An Ash Worth Saving: Program protects trees from invasive beetle

By on January 15, 2020

Seven years ago, the emerald ash borer was first found in North Carolina. Its discovery was met with dread. This invasive beetle had already become notorious by devastating the forests in the Midwest and Northeast. We knew it killed trees and spread quickly. The future was not bright for North Carolina’s ash trees.

This is one case where we didn’t want to be right. Since its initial discovery, the emerald ash borer has continued to spread across the state. As of January 2020, the tree-killing beetle is known to occur in 55 of our 100 counties. North Carolina is losing its ash trees quickly, both in forest and urban settings.

Ash is a popular choice for urban plantings and seeing large ash trees forming a canopy over a street is not an uncommon sight. In North Carolina, these areas are now in danger. The emerald ash borer is already in or near the most populous urban areas in the state including Charlotte, Raleigh, Greensboro, Winston-Salem, Durham and Asheville.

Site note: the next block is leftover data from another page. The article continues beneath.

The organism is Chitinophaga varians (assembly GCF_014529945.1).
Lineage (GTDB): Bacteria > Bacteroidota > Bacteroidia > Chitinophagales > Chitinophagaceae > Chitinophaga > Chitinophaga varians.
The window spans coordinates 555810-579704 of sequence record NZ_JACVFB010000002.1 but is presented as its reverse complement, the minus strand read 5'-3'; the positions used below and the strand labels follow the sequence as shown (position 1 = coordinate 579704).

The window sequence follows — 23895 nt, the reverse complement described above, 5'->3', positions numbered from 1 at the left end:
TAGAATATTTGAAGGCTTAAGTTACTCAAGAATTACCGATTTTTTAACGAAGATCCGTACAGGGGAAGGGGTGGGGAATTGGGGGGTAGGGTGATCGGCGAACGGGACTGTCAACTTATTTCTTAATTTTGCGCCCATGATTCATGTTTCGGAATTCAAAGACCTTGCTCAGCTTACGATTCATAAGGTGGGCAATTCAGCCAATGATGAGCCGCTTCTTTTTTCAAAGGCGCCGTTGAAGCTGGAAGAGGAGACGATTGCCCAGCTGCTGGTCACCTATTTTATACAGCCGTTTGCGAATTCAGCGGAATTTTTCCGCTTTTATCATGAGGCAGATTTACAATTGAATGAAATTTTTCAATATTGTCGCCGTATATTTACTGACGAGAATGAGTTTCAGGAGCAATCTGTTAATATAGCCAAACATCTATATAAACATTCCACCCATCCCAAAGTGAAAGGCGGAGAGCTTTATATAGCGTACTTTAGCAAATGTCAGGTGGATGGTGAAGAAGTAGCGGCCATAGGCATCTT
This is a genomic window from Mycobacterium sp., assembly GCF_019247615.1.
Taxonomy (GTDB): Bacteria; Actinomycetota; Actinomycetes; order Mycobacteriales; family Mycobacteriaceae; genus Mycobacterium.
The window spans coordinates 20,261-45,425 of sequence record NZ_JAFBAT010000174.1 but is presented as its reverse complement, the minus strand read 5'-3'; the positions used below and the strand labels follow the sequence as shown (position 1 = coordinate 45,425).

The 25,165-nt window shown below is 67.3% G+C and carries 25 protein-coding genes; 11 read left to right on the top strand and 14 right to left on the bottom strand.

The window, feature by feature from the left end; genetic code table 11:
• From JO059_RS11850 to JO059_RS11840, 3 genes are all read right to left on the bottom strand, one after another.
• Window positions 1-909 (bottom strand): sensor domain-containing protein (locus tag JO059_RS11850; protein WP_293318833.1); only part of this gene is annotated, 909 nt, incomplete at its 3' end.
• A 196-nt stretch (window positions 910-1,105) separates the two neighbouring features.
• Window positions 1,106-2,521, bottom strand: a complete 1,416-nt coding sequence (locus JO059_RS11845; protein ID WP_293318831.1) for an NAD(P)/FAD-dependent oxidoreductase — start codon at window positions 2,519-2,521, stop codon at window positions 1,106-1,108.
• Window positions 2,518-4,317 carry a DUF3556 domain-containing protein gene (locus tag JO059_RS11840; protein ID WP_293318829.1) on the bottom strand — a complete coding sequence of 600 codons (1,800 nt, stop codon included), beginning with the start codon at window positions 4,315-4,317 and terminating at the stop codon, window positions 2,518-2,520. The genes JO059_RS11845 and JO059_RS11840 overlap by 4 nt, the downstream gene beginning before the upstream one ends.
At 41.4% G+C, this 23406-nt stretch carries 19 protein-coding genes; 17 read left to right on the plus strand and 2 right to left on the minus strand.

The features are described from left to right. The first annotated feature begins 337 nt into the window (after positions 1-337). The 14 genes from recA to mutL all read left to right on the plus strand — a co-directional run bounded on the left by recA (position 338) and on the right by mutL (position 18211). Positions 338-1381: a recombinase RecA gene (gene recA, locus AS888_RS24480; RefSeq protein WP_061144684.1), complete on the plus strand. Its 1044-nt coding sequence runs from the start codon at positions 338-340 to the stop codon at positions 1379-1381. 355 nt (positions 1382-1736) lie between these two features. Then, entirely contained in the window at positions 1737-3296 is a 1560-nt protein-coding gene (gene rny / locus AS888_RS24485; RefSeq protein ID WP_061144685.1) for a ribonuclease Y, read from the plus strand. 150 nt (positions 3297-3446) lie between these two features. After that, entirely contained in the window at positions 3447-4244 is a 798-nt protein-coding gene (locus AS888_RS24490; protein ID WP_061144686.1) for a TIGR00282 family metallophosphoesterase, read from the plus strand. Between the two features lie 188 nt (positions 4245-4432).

Ash trees are commonly found in our urban forests. This large ash tree is part of a picture-perfect canopy in Historic Oakwood, a neighborhood near downtown Raleigh.

To protect our urban ash forest, the Ash Protection Program was created. Through a grant from the U.S. Forest Service, the N.C. Forest Service developed this program to provide financial assistance to urban forest managers, primarily municipalities, to protect urban ash trees in North Carolina using a pesticide treatment. This pesticide, which is injected directly into the tree trunk, protects the tree from emerald ash borer for 2-3 years. At this point, a second treatment can prolong protection. The program prioritizes urban ash trees of historical or recreational value or those in high-visibility urban areas.

A large ash tree, alongside a trail in Grandfather Mountain State Park, is injected with a pesticide to protect it from the emerald ash borer.

In 2018 and 2019, the Ash Protection Program funded or partially funded the protection of more than 620 ash trees in 15 North Carolina communities, municipalities, or parks. And there are no plans to stop; the program was recently re-funded and is currently accepting applications. As far as battling this invasive, we’re in for the long haul!

For further information or to apply to the program, visit the Ash Protection Program website.

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